Preface to "At the Orchid Pavilion"

"This is the ninth year of Yonghe (353 A.D.), kueichou in the cycle. We met in late spring at the Orchid Pavilion in Shanyin to celebrate the Water Festival.

All the scholar friends are gathered, and there is a goodly mixture of old and young. In the background lie high peaks and deep forests, while a clear, gurgling brook catches the light to the right and to the left. We then arrange ourselves, sitting on its bank, drinking in succession from the goblet as it floats down the stream. No music is provided, but with drinking and with song, our hearts are gay and at ease. It is a clear spring day with a mild, caressing breeze. The vast universe, throbbing with life, lies spread before us, entertaining the eye and pleasing the spirit and all the senses. It is perfect.

Now when men come together, they let their thoughts travel to the past and the present. Some enjoy a quiet conversation indoors and others play about outdoors, occupied with what they love. The forms of amusement differ according to temperaments, but when each has found what he wants he is happy and never feels old. Then as time passes on and one is tired of his pursuits, it seems that what fascinated him not so long ago has become a mere memory. What a thought! Besides, whether individually we live a long life or not, we all return to nothingness. The ancients regarded death as the great question. Is it not sad to think of it?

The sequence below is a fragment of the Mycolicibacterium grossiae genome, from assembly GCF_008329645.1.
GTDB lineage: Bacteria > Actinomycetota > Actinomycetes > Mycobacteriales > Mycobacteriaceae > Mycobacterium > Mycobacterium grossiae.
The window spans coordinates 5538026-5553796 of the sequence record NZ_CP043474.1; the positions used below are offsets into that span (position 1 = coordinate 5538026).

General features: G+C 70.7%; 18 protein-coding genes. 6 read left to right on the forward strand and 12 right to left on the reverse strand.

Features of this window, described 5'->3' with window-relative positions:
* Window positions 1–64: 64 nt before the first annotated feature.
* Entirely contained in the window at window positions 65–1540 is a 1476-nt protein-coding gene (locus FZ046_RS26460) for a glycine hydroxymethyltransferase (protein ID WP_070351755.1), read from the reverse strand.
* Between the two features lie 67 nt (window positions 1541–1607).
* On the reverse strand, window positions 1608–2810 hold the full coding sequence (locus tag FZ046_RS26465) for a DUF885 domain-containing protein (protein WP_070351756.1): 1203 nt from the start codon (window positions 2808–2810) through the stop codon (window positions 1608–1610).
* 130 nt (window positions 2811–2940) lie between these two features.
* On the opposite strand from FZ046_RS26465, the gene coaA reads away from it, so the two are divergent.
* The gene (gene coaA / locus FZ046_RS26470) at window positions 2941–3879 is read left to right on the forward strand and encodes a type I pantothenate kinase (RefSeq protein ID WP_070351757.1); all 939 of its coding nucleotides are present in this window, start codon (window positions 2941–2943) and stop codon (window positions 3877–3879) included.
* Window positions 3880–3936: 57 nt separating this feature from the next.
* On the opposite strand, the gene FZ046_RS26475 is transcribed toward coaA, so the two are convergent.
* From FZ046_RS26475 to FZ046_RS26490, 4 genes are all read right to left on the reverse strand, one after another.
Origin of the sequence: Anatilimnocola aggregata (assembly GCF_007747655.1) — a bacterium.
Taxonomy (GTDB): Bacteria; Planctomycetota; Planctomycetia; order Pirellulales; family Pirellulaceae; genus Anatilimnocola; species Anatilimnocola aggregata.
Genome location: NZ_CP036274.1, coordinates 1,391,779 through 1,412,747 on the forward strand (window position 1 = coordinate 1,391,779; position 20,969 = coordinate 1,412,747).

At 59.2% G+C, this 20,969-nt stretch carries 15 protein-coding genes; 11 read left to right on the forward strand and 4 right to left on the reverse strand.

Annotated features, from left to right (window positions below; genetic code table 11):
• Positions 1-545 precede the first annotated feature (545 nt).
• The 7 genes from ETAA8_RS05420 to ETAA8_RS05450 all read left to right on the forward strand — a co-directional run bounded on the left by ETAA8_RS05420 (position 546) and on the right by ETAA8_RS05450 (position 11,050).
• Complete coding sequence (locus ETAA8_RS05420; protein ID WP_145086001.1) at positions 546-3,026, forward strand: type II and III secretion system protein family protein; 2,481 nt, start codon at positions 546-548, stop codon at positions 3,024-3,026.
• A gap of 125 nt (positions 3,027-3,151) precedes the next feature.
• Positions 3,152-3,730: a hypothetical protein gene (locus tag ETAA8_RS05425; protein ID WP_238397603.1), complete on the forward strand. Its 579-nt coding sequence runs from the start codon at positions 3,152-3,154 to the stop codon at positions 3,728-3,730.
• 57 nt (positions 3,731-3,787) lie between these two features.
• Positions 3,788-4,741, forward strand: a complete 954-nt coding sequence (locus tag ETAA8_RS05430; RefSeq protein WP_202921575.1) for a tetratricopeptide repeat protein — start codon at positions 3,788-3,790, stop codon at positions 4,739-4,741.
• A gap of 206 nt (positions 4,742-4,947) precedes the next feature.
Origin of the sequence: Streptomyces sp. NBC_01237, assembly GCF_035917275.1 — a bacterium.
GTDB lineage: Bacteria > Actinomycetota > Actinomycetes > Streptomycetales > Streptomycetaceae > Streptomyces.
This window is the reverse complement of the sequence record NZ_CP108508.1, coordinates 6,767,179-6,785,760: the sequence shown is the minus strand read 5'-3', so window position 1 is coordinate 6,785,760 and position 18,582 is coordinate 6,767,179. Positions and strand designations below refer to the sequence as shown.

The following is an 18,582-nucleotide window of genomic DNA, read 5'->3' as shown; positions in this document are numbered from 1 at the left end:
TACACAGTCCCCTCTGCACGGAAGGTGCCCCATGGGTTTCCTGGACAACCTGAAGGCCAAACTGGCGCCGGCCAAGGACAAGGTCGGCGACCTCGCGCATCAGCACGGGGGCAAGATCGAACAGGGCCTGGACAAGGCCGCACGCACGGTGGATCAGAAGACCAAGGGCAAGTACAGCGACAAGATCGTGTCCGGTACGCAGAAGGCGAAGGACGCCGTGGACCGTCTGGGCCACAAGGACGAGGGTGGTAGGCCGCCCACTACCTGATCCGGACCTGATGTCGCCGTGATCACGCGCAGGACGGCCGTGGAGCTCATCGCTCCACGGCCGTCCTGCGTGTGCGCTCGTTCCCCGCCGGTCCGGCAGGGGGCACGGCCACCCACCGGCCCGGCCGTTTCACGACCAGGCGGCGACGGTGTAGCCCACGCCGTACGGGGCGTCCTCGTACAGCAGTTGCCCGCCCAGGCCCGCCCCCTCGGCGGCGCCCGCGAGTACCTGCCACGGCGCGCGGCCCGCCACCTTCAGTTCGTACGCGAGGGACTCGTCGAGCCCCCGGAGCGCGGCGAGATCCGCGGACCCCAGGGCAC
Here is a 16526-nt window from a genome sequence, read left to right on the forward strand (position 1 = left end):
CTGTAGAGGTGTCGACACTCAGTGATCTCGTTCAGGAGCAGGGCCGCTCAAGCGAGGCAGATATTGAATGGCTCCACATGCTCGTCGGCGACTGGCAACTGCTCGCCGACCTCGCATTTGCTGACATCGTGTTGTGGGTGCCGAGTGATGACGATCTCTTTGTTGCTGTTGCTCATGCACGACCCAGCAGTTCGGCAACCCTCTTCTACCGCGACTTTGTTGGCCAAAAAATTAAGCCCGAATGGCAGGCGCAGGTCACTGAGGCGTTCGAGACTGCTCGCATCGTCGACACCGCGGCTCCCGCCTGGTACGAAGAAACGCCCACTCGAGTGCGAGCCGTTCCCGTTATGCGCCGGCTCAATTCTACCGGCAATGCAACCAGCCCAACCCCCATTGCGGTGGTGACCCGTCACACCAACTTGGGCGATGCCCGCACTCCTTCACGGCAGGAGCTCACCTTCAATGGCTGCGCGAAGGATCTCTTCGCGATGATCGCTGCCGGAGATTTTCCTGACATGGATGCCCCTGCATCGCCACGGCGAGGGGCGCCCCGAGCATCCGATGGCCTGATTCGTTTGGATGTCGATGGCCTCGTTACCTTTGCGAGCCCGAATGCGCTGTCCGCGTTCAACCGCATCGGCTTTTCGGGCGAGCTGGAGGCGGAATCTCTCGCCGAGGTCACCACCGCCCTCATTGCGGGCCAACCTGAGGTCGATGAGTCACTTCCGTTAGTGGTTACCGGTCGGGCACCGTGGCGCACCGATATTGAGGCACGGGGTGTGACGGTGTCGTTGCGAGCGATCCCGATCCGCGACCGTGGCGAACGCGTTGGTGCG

I often thought that the people of the past lived and felt exactly as we of today. Whenever I read their writings I felt this way and was seized with its pathos. It is cool comfort to say that life and death are different phases of the same thing and that a long span of life or a short one does not matter. Alas! The people of the future will look upon us as we look upon those who have gone before us. Hence I have recorded here those present and what they said. Ages may pass and times may change, but the human sentiments will be the same. I know that future readers who set their eyes upon these words will be affected in the same way."

-- Wang XiZhi (321-379), often referred to as the "Sage of Calligraphy". He is particularly remembered for one of his hobbies, that of rearing geese. Legend has it that he learned that the key to how to turn his wrist whilst writing was to observe how geese moved their necks. The translation is by Lin Yutang (1895-1976), who also provided the following introduction:

[This piece by Wang XiZhi, the "Prince of Calligraphists," has an unusual and most distinguished history. The original manuscript was regarded as so priceless that it was said to have been buried with the great founder of the Tang Dynasty, Tang TaiZong. Many rubbings from the stone inscription of the script through the succeeding centuries provide a history of the gradual partial erosion of the carving in stone, and students date these rubbings according to the condition of a particular stroke in a given character. The earliest we have now is the Tingwu rubbing of the eleventh century, the stone itself having been lost during a northern invasion. The peculiarity of this precious script is that Wang himself later made a clean copy of it, but failed to recapture the beauty and absolute spontaneity of the first draft. So it was the first draft, with its deletions and insertions, which was inscribed in stone.]

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